I've just had a look at the interview on the Dalkey site and he says this about Nietzsche:

"I have always been influenced I think by Jung, and by Nietzsche—the latter being someone (as I said in “Impossible Object”) who I think has been almost universally misunderstood; since people have taken him to have been talking about politics and society while to me he seems to have been talking about the mind—the problems of coming to terms with the peculiar nature of mind."

http://www.dalkeyarchive.com/a-conver...


message 14: by Ian (last edited Feb 26, 2014 01:37AM) (new) - rated it 4 stars

Ian "Marvin" Graye Garima wrote: "Exquisite review, Ian...I longed for that reality with happy ending but all I got was reality. Is there an indication of Karma in all this? Of course I have to reread the book."

Thanks, Garima. Re Karma, I would love to hear your thoughts on Karma as well as the implications of Eternal Recurrence. I haven't read enough about ER to think it through. In the interstitial that I discussed in the thread above, there is a mention of grace being established when the narrator returned from war. Grace gets mentioned a few times in the novel. There is both love and suffering, hurt and guilt.

E.T.A. I'm not sure whether you're referring to some aspect of Karma being a punishment for their conduct?


message 15: by Ian (new) - rated it 4 stars

Ian "Marvin" Graye Agnieszka wrote: "Nothing is impossible to you ,Ian!An excellent review."

Thank, Agnieszka. Do you think it will be possible to see your review? I'd love to hear your thoughts.


message 16: by Ian (new) - rated it 4 stars

Ian "Marvin" Graye knig wrote: "joujouka: great. Also, gnawa!

http://www.youtube.com/watch?v=mj9HxX...
"


Especially loved the "bass". Is it a guembri?


Garima Ian wrote: "I'm not sure whether you're referring to some aspect of Karma being a punishment for their conduct? "

That's what I meant. It was a cursory thought came to my mind while writing my comment. I have to think more about it. This novel is huge in scope and much of it is beyond my grasp.


message 18: by Ian (last edited Feb 26, 2014 02:17AM) (new) - rated it 4 stars

Ian "Marvin" Graye Garima wrote: "Ian wrote: "I'm not sure whether you're referring to some aspect of Karma being a punishment for their conduct? "

That's what I meant."


To the extent that the novel is based on actual people and events relating to the author, I doubt whether he was seeking to punish himself in print. Plus you'd hope there'd be far more direct ways to do it than (view spoiler)


Garima Ian wrote: "Garima wrote: "Ian wrote: "I'm not sure whether you're referring to some aspect of Karma being a punishment for their conduct? "

That's what I meant."

To the extent that the novel is based on act..."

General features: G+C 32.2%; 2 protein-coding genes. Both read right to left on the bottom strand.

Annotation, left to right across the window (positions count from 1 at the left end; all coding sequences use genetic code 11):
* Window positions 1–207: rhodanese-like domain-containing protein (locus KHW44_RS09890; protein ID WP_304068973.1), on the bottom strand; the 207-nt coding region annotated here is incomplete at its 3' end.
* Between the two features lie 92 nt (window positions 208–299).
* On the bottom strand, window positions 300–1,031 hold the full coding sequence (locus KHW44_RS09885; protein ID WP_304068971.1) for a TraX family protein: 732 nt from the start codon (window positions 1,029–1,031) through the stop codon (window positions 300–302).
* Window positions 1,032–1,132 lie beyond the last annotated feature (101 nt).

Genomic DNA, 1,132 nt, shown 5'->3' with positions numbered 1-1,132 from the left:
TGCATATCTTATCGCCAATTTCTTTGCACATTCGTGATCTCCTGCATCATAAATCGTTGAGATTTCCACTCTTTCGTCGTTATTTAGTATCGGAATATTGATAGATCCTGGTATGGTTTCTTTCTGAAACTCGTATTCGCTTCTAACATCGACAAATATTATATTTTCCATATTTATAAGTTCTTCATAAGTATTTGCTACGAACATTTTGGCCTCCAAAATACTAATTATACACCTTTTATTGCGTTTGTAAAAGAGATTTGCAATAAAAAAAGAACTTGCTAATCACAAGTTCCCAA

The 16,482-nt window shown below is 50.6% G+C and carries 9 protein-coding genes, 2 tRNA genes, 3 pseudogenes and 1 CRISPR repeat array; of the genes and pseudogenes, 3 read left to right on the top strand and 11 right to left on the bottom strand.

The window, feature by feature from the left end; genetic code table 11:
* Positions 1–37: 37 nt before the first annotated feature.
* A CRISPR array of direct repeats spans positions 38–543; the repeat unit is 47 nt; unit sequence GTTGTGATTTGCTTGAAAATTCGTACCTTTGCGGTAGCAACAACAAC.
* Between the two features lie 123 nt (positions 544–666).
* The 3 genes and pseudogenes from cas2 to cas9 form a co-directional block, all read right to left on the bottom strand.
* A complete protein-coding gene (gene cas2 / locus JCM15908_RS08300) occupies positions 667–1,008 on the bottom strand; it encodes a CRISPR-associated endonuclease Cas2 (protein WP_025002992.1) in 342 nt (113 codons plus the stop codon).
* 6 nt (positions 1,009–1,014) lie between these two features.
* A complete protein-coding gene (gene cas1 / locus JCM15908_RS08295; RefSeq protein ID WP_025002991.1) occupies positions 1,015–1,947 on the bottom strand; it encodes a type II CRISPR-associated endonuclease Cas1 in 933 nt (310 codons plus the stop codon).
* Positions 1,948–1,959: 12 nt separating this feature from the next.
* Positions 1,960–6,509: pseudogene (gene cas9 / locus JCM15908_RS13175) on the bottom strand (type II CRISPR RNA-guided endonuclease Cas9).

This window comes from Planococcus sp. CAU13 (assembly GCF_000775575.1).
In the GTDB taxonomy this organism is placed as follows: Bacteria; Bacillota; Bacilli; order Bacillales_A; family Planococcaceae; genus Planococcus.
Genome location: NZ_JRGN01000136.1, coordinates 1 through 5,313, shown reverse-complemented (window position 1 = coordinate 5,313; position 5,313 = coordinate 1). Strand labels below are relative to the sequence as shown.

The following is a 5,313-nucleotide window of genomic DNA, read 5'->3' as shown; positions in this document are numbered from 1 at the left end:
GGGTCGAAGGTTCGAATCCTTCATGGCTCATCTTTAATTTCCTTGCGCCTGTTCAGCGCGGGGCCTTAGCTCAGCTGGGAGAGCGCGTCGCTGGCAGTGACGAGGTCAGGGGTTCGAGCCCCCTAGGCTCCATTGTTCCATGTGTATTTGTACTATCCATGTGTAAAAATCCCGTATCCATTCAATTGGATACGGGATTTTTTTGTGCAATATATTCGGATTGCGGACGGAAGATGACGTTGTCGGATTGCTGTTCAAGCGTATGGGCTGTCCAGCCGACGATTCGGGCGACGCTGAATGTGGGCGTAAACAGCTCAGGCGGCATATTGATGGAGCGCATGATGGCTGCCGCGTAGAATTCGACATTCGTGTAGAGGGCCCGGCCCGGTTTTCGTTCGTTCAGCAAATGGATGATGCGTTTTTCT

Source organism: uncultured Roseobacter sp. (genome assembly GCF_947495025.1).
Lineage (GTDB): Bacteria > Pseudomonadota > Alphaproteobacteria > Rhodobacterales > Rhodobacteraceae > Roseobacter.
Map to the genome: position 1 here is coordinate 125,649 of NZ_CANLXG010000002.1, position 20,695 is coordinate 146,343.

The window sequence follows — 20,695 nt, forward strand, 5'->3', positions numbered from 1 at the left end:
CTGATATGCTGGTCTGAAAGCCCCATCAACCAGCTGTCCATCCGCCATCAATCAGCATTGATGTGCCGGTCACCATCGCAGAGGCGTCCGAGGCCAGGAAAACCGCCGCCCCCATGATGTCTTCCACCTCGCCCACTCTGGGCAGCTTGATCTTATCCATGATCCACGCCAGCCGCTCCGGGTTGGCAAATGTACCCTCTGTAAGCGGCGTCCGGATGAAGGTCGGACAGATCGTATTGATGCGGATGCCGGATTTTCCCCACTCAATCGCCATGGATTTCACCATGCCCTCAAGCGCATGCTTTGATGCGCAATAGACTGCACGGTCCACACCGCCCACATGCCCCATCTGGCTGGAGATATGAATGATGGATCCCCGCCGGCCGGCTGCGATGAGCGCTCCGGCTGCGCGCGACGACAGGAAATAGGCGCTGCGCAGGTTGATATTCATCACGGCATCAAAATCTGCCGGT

I didn't know about that. I guess, reading this book in complete ignorance is another way of approaching it ;)


message 20: by Ian (new) - rated it 4 stars

Ian "Marvin" Graye Mosley's social activities didn't seem to be that much different from Graham Greene's, except maybe not as much Catholic guilt. I think he was more Anglican.


Agnieszka Ian wrote: "Agnieszka wrote: "Nothing is impossible to you ,Ian!An excellent review."

Thank, Agnieszka. Do you think it will be possible to see your review? I'd love to hear your thoughts."


Ha, I'd love to know my thoughts either ;)Kidding , yes I'm going to review it.


message 22: by Ian (new) - rated it 4 stars

Ian "Marvin" Graye Great!


message 23: by Mala (last edited Feb 26, 2014 05:46AM) (new) - rated it 5 stars

Mala @ Ian:I was looking for some lucidity here,something that would tie things up neatly but I guess that was asking for an impossible object!
I feel tangled up in Mosley's narrative web more than ever!
To me the following things were clear:
A.The personality of the author: the same guy in the opening story,who has an affair with the rich guy's wife ( the couple in the Intelligent People story), who then revisits their clandestine meetings & subsequent break up in the pub in a third person narrative so your Harry & Nick are one & the same.
B. The writer's wife is molested by a native in that African holiday. She might/might not have contracted syphilis in his absence during the war. She is not shown actively indulging in adulterous behaviour unlike the other three characters.
C. Your Natalie,the rich man's wife & the writer's lover who has black hair ( I've forgotten her description) & whom the writer conjures up as a teen in the first story- it's clear he is writing all these stories to make sense of the tragedy that occured between them ( the child conceived during her visit to his flat when she was fleeing from her husband.)
D. Natalie's husband whom Hippolyta calls up on phone & who receives mails from her. He is also having an affair of his own.

I hadn't looked into the personal angle of Mosley's life vis-a-vis this book.
And I agree with Knig's comments on your thread.
Btw,where's the missing 5th star? What element caused you to nick that?
Jim of Brain Pain had found some interesting parallels with Ulysses,just as you've brought the To the Lighthouse insight!
A book that inspires this level of head scratching,is bound to be great.
A very interesting review!


message 24: by Ian (last edited Feb 26, 2014 11:21AM) (new) - rated it 4 stars

Ian "Marvin" Graye SPOILER WARNING

Thanks, Mala. From the beginning to the end, I felt I was going to rate this novel five stars (for what it is worth). I always write my review, then make a decision on the rating as the very last act. Something was still niggling me at the time of my decision.